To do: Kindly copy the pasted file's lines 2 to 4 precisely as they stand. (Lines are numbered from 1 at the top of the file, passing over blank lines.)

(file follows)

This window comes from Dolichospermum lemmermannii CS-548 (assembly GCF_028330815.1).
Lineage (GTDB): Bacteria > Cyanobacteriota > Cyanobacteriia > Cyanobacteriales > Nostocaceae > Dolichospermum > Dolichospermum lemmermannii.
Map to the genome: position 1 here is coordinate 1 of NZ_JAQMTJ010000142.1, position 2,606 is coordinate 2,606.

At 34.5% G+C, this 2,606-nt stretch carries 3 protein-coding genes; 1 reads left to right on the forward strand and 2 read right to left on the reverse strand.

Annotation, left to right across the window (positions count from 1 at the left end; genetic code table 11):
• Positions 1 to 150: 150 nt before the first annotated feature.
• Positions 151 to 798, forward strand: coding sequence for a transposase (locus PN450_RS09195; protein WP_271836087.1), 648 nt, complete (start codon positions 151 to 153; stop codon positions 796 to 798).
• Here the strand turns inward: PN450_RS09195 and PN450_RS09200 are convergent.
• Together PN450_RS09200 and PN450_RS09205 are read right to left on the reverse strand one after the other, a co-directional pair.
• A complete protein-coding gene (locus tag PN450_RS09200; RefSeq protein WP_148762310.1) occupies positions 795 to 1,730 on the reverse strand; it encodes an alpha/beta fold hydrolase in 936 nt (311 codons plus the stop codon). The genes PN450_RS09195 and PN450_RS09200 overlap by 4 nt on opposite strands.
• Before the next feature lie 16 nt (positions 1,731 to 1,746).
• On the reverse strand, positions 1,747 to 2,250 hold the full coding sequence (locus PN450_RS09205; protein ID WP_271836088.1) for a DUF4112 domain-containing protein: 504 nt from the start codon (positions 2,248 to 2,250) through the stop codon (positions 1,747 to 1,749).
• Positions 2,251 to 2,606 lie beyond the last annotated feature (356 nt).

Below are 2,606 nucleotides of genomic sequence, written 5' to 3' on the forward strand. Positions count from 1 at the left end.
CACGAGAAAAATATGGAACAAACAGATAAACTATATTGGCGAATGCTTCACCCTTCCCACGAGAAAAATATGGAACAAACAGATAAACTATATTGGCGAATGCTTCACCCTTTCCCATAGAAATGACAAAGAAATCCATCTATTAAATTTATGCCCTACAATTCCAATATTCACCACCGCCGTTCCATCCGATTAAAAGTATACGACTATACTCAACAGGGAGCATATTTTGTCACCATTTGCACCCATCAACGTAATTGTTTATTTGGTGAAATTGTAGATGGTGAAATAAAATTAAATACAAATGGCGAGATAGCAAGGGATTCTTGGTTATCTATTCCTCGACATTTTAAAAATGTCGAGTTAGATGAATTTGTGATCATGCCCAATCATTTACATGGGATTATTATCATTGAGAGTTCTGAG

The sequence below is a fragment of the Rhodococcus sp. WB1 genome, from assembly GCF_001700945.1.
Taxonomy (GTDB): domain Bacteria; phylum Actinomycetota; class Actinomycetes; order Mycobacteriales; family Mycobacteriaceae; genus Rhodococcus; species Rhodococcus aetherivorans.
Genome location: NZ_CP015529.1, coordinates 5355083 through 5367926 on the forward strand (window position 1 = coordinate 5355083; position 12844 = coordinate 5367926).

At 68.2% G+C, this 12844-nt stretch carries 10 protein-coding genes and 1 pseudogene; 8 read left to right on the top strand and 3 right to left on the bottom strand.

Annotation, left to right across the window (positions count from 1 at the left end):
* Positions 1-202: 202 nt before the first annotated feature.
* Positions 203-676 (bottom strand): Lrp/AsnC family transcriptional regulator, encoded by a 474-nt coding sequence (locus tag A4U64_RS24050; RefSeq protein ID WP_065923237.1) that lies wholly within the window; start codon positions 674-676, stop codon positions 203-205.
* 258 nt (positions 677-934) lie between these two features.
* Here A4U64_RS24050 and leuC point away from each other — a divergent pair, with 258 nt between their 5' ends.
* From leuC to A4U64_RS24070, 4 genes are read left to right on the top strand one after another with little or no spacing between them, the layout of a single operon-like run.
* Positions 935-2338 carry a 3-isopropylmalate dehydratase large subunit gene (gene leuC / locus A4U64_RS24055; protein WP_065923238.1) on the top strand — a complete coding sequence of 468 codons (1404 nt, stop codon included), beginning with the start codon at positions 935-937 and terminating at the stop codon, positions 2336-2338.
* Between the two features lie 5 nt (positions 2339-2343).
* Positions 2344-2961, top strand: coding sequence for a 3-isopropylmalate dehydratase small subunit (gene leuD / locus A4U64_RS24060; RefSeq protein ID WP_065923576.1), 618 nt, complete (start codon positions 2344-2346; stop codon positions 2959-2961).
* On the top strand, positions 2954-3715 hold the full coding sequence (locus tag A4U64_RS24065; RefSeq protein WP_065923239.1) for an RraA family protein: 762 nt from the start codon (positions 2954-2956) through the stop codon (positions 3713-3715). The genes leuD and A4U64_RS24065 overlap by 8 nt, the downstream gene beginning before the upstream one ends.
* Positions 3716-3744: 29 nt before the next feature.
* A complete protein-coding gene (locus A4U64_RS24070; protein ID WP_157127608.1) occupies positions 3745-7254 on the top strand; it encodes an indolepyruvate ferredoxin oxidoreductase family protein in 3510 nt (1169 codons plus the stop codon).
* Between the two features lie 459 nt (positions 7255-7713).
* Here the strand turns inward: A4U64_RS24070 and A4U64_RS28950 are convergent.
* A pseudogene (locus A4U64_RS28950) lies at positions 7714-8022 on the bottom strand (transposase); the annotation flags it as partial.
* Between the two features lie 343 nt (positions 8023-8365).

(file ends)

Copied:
Lineage (GTDB): Bacteria > Cyanobacteriota > Cyanobacteriia > Cyanobacteriales > Nostocaceae > Dolichospermum > Dolichospermum lemmermannii.
Map to the genome: position 1 here is coordinate 1 of NZ_JAQMTJ010000142.1, position 2,606 is coordinate 2,606.

At 34.5% G+C, this 2,606-nt stretch carries 3 protein-coding genes; 1 reads left to right on the forward strand and 2 read right to left on the reverse strand.